Video Card for FreeBSD 9.0 (RC2) AMD64

Matt Dawson matt at
Tue Dec 13 12:54:54 UTC 2011

On Monday 12 Dec 2011 19:22:55 Dieter BSD wrote:
> Full support requires full documentation or full
> reverse-engineering. nVidia is openly hostile towards FLOSS, I
> don't expect any documentation from them in the forseeable future.
>  AMD/ATI is working on documenting their chips, but seems to be
> concentrating on features for games, and never getting around to
> UVD (video decode) or GPGPU, etc.  The only fully documented card
> I know of is the Open Graphics Project's OGP-D1, which is a PCI-X
> FPGA development card. It has linux drivers, but I suspect it
> doesn't have support in BSD.

Just a quick comment on this: One of the reasons I choose FreeBSD over 
$OTHER_OS is that a lot of us are remarkably free of political 
encumbrance when we're trying to get things working, ergo the nVidia 
binary blob and the support from nVidia on the forums is generally 
accepted as a best-effort endeavour. 

When you're sitting in the living room setting up and HTPC with SWMBO 
looking on and making clicking noises and muttering things like "the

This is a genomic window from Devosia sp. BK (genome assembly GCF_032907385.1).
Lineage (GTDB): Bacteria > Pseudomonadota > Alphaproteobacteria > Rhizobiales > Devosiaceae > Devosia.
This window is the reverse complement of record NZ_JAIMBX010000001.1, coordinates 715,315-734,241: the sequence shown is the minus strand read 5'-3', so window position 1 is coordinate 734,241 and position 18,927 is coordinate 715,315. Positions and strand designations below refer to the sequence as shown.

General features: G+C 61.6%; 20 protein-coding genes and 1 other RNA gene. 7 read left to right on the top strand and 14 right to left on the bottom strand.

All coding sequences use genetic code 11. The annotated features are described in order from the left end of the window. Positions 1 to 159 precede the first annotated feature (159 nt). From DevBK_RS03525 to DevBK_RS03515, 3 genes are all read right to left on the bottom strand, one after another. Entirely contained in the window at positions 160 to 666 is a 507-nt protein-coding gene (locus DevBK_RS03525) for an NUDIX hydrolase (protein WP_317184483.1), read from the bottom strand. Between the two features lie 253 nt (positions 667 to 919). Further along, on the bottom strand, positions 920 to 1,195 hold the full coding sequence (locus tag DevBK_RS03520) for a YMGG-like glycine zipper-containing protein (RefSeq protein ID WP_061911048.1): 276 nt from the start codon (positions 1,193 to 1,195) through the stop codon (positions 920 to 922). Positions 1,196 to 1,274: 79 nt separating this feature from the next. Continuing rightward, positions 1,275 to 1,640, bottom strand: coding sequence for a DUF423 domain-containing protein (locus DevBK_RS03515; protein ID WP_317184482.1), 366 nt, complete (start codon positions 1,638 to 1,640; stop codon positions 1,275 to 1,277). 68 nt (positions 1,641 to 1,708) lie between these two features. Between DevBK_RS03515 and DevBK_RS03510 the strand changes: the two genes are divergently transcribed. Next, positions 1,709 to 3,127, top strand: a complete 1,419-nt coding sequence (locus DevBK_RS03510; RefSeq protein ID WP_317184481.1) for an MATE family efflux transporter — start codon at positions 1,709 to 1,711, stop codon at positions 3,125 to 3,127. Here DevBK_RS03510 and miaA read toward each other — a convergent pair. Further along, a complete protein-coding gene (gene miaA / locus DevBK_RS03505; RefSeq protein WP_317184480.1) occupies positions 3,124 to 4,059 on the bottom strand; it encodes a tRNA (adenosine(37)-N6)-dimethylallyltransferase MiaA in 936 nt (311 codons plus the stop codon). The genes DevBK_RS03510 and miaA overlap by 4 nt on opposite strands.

XBox can already do this stuff" because of your dislike of decisions 
being imposed by large corporations, the ability to cd 
/usr/ports/x11/nvidia-driver && make config && make && make install to 
get something that Just Works [TM] rather than trying to get around 
other people's political views can be the difference between violent 
rejection and passive acceptance.

There are reasons why nVidia cannot release specifications, 
particularly on their PureVideo technology, which happen to be the 
same reasons AMD can't release theirs: They don't fully own those 
technologies. As it stands, I'm resigned to trading off full freedom 
of code for functionality. The important part, the interface between 
the kernel and the blob, is fully open in that you can see what passes 
between the two and ensure there's nothing freedom and privacy 
threatening going on.

Idealism is all well and good, but general acceptance in the real 
world requires a certain amount of compromise. There's another example 
right in our kernel: The Highpoint RocketRAID (hptrr(4)) driver has a 
closed binary component. It's right there in the man page for all to 
Matt Dawson
matt at

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